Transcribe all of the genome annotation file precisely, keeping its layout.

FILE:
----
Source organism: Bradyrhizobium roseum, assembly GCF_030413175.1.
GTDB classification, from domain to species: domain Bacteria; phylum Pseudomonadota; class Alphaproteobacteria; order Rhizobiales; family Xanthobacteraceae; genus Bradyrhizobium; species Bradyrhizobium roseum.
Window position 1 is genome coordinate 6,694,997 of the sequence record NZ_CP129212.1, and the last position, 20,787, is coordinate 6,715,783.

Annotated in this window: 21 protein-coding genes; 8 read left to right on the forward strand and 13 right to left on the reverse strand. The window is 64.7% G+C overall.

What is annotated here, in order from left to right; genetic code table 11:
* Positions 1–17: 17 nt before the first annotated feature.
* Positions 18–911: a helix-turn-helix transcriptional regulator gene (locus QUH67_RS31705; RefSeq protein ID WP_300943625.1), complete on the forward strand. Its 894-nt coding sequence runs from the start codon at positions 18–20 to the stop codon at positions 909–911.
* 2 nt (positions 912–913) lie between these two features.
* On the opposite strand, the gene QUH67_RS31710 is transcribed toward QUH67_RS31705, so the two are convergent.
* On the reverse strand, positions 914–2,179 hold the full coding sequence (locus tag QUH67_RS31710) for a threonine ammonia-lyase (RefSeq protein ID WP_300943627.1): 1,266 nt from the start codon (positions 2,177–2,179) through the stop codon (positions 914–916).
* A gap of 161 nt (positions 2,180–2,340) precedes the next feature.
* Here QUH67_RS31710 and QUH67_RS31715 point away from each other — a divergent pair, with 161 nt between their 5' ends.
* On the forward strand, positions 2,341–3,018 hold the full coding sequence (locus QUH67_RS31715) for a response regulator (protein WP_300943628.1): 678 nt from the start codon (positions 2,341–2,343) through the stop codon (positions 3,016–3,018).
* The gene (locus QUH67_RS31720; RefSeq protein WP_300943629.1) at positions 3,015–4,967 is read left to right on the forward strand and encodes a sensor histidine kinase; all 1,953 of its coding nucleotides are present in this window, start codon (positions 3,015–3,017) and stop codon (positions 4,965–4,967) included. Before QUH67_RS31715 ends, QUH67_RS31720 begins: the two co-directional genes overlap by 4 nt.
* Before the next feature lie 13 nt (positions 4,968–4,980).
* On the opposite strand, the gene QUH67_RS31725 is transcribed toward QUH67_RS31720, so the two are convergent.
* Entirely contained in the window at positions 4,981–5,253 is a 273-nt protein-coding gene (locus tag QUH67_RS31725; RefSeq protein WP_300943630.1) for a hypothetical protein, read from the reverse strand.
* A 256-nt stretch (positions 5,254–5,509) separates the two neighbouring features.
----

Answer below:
Source organism: Bradyrhizobium roseum, assembly GCF_030413175.1.
GTDB classification, from domain to species: domain Bacteria; phylum Pseudomonadota; class Alphaproteobacteria; order Rhizobiales; family Xanthobacteraceae; genus Bradyrhizobium; species Bradyrhizobium roseum.
Window position 1 is genome coordinate 6,694,997 of the sequence record NZ_CP129212.1, and the last position, 20,787, is coordinate 6,715,783.

Annotated in this window: 21 protein-coding genes; 8 read left to right on the forward strand and 13 right to left on the reverse strand. The window is 64.7% G+C overall.

What is annotated here, in order from left to right; genetic code table 11:
* Positions 1–17: 17 nt before the first annotated feature.
* Positions 18–911: a helix-turn-helix transcriptional regulator gene (locus QUH67_RS31705; RefSeq protein ID WP_300943625.1), complete on the forward strand. Its 894-nt coding sequence runs from the start codon at positions 18–20 to the stop codon at positions 909–911.
* 2 nt (positions 912–913) lie between these two features.
* On the opposite strand, the gene QUH67_RS31710 is transcribed toward QUH67_RS31705, so the two are convergent.
* On the reverse strand, positions 914–2,179 hold the full coding sequence (locus tag QUH67_RS31710) for a threonine ammonia-lyase (RefSeq protein ID WP_300943627.1): 1,266 nt from the start codon (positions 2,177–2,179) through the stop codon (positions 914–916).
* A gap of 161 nt (positions 2,180–2,340) precedes the next feature.
* Here QUH67_RS31710 and QUH67_RS31715 point away from each other — a divergent pair, with 161 nt between their 5' ends.
* On the forward strand, positions 2,341–3,018 hold the full coding sequence (locus QUH67_RS31715) for a response regulator (protein WP_300943628.1): 678 nt from the start codon (positions 2,341–2,343) through the stop codon (positions 3,016–3,018).
* The gene (locus QUH67_RS31720; RefSeq protein WP_300943629.1) at positions 3,015–4,967 is read left to right on the forward strand and encodes a sensor histidine kinase; all 1,953 of its coding nucleotides are present in this window, start codon (positions 3,015–3,017) and stop codon (positions 4,965–4,967) included. Before QUH67_RS31715 ends, QUH67_RS31720 begins: the two co-directional genes overlap by 4 nt.
* Before the next feature lie 13 nt (positions 4,968–4,980).
* On the opposite strand, the gene QUH67_RS31725 is transcribed toward QUH67_RS31720, so the two are convergent.
* Entirely contained in the window at positions 4,981–5,253 is a 273-nt protein-coding gene (locus tag QUH67_RS31725; RefSeq protein WP_300943630.1) for a hypothetical protein, read from the reverse strand.
* A 256-nt stretch (positions 5,254–5,509) separates the two neighbouring features.